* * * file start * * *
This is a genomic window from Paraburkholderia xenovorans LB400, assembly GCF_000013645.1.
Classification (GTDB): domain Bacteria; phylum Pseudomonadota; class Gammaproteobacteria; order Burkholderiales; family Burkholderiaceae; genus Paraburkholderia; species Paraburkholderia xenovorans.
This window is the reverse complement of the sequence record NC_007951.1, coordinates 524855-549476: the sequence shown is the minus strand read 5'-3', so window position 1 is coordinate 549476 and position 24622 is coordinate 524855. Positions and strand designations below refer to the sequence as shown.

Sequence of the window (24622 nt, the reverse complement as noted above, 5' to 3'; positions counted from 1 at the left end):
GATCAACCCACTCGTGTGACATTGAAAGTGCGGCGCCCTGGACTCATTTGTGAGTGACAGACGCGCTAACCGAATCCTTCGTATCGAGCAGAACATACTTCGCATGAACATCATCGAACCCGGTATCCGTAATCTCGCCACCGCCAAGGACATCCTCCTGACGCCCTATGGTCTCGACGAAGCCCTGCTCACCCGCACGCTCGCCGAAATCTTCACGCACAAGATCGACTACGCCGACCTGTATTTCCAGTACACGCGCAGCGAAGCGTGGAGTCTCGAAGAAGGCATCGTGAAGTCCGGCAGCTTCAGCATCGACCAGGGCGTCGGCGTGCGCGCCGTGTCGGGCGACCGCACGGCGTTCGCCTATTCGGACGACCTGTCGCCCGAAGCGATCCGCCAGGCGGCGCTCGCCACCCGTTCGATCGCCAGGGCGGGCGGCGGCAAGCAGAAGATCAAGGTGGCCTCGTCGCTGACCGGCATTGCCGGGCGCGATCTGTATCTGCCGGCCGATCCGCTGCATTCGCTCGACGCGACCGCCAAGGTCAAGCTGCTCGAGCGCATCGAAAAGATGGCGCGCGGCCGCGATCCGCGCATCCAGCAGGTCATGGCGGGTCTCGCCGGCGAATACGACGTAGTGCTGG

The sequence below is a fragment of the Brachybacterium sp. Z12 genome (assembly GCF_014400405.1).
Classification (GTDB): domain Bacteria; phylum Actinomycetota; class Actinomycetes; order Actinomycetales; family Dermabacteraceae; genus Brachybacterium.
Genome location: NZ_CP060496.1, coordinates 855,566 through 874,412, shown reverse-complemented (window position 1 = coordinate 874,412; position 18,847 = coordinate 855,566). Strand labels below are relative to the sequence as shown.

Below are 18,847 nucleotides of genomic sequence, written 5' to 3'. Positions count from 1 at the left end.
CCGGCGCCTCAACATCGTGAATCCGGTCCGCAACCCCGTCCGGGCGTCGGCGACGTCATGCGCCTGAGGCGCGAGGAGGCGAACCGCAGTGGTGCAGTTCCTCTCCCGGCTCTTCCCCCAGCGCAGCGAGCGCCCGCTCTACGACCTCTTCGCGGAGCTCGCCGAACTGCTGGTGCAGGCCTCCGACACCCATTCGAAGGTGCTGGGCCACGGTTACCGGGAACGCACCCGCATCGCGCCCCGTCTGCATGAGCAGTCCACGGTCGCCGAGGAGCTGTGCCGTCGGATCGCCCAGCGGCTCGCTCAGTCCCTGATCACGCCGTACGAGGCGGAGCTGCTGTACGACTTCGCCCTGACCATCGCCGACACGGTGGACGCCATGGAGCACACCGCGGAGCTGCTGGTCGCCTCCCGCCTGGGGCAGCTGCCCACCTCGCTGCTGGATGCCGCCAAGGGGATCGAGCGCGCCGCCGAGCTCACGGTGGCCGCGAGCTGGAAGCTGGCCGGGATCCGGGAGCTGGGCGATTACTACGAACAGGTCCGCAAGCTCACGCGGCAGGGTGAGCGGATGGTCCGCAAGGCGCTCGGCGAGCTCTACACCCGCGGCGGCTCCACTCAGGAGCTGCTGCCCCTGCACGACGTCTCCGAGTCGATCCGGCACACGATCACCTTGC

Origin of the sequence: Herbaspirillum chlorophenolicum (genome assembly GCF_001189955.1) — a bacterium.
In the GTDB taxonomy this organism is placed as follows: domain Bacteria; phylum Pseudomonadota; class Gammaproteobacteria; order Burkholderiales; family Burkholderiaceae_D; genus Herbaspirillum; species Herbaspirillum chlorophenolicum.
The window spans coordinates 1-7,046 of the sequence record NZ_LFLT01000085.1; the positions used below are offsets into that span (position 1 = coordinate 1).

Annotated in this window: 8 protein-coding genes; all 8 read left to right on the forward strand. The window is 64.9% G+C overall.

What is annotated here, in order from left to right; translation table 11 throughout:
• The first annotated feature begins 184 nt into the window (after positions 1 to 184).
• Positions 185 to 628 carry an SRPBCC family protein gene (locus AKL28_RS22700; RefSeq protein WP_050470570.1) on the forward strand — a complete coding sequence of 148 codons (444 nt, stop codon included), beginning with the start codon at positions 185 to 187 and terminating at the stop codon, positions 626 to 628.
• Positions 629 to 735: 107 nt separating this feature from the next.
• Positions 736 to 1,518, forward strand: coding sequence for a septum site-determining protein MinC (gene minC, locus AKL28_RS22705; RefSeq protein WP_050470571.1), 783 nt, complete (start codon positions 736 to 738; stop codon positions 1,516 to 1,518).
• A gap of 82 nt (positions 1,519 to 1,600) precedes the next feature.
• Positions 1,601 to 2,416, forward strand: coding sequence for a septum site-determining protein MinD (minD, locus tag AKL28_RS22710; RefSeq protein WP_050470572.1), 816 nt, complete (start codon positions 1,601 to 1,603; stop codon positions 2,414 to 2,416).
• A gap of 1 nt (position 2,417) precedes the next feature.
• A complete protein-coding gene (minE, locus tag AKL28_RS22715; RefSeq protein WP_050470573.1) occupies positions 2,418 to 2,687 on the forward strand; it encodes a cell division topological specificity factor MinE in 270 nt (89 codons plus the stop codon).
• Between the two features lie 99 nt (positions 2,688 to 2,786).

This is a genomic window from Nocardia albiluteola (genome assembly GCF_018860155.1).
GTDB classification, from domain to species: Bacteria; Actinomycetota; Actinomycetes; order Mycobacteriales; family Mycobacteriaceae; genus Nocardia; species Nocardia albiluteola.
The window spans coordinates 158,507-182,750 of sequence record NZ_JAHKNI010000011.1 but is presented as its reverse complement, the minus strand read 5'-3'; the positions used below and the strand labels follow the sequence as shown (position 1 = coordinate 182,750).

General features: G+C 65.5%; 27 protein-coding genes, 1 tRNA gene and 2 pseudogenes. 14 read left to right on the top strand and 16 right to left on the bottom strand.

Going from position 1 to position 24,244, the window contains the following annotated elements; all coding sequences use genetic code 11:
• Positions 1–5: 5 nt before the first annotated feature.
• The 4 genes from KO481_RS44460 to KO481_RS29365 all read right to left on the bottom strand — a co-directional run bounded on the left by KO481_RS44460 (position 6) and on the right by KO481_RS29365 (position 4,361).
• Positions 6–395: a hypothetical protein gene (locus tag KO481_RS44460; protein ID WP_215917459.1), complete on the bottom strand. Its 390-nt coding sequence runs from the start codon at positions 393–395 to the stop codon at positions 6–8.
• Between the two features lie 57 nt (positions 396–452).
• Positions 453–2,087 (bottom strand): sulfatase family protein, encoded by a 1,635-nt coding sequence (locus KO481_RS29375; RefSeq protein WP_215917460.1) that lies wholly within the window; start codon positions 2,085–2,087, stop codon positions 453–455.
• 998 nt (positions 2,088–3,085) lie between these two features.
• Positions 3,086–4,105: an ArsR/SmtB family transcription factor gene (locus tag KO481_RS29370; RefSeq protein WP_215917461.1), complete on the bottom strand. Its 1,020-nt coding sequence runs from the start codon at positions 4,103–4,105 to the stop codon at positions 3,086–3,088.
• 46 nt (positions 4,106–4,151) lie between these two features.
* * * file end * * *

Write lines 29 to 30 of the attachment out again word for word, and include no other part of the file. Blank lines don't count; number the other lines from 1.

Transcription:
Going from position 1 to position 24,244, the window contains the following annotated elements; all coding sequences use genetic code 11:
• Positions 1–5: 5 nt before the first annotated feature.